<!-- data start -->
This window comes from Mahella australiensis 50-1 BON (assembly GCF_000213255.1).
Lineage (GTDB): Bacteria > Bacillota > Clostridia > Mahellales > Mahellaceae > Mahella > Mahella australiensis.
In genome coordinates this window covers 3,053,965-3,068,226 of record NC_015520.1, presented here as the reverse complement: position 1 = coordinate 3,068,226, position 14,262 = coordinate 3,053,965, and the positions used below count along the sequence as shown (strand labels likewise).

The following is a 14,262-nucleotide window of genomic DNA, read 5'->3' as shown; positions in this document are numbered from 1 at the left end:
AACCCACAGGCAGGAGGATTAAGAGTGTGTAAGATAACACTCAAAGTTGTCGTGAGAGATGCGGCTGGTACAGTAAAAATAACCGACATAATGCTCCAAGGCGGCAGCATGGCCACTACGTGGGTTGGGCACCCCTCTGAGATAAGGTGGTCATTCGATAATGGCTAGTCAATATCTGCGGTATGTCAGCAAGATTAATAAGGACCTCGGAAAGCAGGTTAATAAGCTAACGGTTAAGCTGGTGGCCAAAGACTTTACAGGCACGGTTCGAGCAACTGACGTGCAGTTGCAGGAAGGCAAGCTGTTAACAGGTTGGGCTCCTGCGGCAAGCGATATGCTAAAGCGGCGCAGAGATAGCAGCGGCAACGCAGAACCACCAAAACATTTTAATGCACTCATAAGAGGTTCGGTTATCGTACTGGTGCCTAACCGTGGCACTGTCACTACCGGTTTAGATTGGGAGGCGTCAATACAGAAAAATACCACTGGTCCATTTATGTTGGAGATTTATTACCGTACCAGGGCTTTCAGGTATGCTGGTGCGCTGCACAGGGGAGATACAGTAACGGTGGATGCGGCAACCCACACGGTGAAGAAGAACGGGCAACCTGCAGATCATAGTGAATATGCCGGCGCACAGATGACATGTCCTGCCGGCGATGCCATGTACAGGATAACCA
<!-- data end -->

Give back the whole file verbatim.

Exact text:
This window comes from Mahella australiensis 50-1 BON (assembly GCF_000213255.1).
Lineage (GTDB): Bacteria > Bacillota > Clostridia > Mahellales > Mahellaceae > Mahella > Mahella australiensis.
In genome coordinates this window covers 3,053,965-3,068,226 of record NC_015520.1, presented here as the reverse complement: position 1 = coordinate 3,068,226, position 14,262 = coordinate 3,053,965, and the positions used below count along the sequence as shown (strand labels likewise).

The following is a 14,262-nucleotide window of genomic DNA, read 5'->3' as shown; positions in this document are numbered from 1 at the left end:
AACCCACAGGCAGGAGGATTAAGAGTGTGTAAGATAACACTCAAAGTTGTCGTGAGAGATGCGGCTGGTACAGTAAAAATAACCGACATAATGCTCCAAGGCGGCAGCATGGCCACTACGTGGGTTGGGCACCCCTCTGAGATAAGGTGGTCATTCGATAATGGCTAGTCAATATCTGCGGTATGTCAGCAAGATTAATAAGGACCTCGGAAAGCAGGTTAATAAGCTAACGGTTAAGCTGGTGGCCAAAGACTTTACAGGCACGGTTCGAGCAACTGACGTGCAGTTGCAGGAAGGCAAGCTGTTAACAGGTTGGGCTCCTGCGGCAAGCGATATGCTAAAGCGGCGCAGAGATAGCAGCGGCAACGCAGAACCACCAAAACATTTTAATGCACTCATAAGAGGTTCGGTTATCGTACTGGTGCCTAACCGTGGCACTGTCACTACCGGTTTAGATTGGGAGGCGTCAATACAGAAAAATACCACTGGTCCATTTATGTTGGAGATTTATTACCGTACCAGGGCTTTCAGGTATGCTGGTGCGCTGCACAGGGGAGATACAGTAACGGTGGATGCGGCAACCCACACGGTGAAGAAGAACGGGCAACCTGCAGATCATAGTGAATATGCCGGCGCACAGATGACATGTCCTGCCGGCGATGCCATGTACAGGATAACCA